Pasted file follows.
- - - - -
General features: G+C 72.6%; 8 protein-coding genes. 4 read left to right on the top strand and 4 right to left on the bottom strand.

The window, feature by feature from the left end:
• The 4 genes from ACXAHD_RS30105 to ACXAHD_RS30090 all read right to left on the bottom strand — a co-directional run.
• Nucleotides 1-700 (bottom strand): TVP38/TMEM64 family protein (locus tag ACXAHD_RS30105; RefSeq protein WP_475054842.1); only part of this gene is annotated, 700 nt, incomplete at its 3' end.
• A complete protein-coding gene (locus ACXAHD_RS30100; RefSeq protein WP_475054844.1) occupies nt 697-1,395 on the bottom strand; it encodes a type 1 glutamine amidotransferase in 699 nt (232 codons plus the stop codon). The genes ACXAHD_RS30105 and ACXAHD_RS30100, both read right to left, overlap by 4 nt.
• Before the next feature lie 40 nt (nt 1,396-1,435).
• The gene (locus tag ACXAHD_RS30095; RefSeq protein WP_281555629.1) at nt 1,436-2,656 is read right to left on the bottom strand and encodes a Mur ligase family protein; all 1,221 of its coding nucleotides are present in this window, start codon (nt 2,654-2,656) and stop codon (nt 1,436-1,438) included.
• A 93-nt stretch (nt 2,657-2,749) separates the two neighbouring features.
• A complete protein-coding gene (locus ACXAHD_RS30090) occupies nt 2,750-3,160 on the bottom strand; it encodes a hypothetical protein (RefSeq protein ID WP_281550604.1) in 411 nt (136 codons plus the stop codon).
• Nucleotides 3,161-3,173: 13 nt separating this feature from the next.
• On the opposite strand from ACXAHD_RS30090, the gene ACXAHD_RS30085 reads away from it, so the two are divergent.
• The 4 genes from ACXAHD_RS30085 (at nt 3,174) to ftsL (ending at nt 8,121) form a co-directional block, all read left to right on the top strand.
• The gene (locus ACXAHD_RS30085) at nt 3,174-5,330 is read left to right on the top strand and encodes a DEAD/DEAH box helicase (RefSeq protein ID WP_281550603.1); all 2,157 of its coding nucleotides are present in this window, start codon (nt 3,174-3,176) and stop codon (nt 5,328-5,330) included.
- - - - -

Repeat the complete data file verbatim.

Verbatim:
General features: G+C 72.6%; 8 protein-coding genes. 4 read left to right on the top strand and 4 right to left on the bottom strand.

The window, feature by feature from the left end:
• The 4 genes from ACXAHD_RS30105 to ACXAHD_RS30090 all read right to left on the bottom strand — a co-directional run.
• Nucleotides 1-700 (bottom strand): TVP38/TMEM64 family protein (locus tag ACXAHD_RS30105; RefSeq protein WP_475054842.1); only part of this gene is annotated, 700 nt, incomplete at its 3' end.
• A complete protein-coding gene (locus ACXAHD_RS30100; RefSeq protein WP_475054844.1) occupies nt 697-1,395 on the bottom strand; it encodes a type 1 glutamine amidotransferase in 699 nt (232 codons plus the stop codon). The genes ACXAHD_RS30105 and ACXAHD_RS30100, both read right to left, overlap by 4 nt.
• Before the next feature lie 40 nt (nt 1,396-1,435).
• The gene (locus tag ACXAHD_RS30095; RefSeq protein WP_281555629.1) at nt 1,436-2,656 is read right to left on the bottom strand and encodes a Mur ligase family protein; all 1,221 of its coding nucleotides are present in this window, start codon (nt 2,654-2,656) and stop codon (nt 1,436-1,438) included.
• A 93-nt stretch (nt 2,657-2,749) separates the two neighbouring features.
• A complete protein-coding gene (locus ACXAHD_RS30090) occupies nt 2,750-3,160 on the bottom strand; it encodes a hypothetical protein (RefSeq protein ID WP_281550604.1) in 411 nt (136 codons plus the stop codon).
• Nucleotides 3,161-3,173: 13 nt separating this feature from the next.
• On the opposite strand from ACXAHD_RS30090, the gene ACXAHD_RS30085 reads away from it, so the two are divergent.
• The 4 genes from ACXAHD_RS30085 (at nt 3,174) to ftsL (ending at nt 8,121) form a co-directional block, all read left to right on the top strand.
• The gene (locus ACXAHD_RS30085) at nt 3,174-5,330 is read left to right on the top strand and encodes a DEAD/DEAH box helicase (RefSeq protein ID WP_281550603.1); all 2,157 of its coding nucleotides are present in this window, start codon (nt 3,174-3,176) and stop codon (nt 5,328-5,330) included.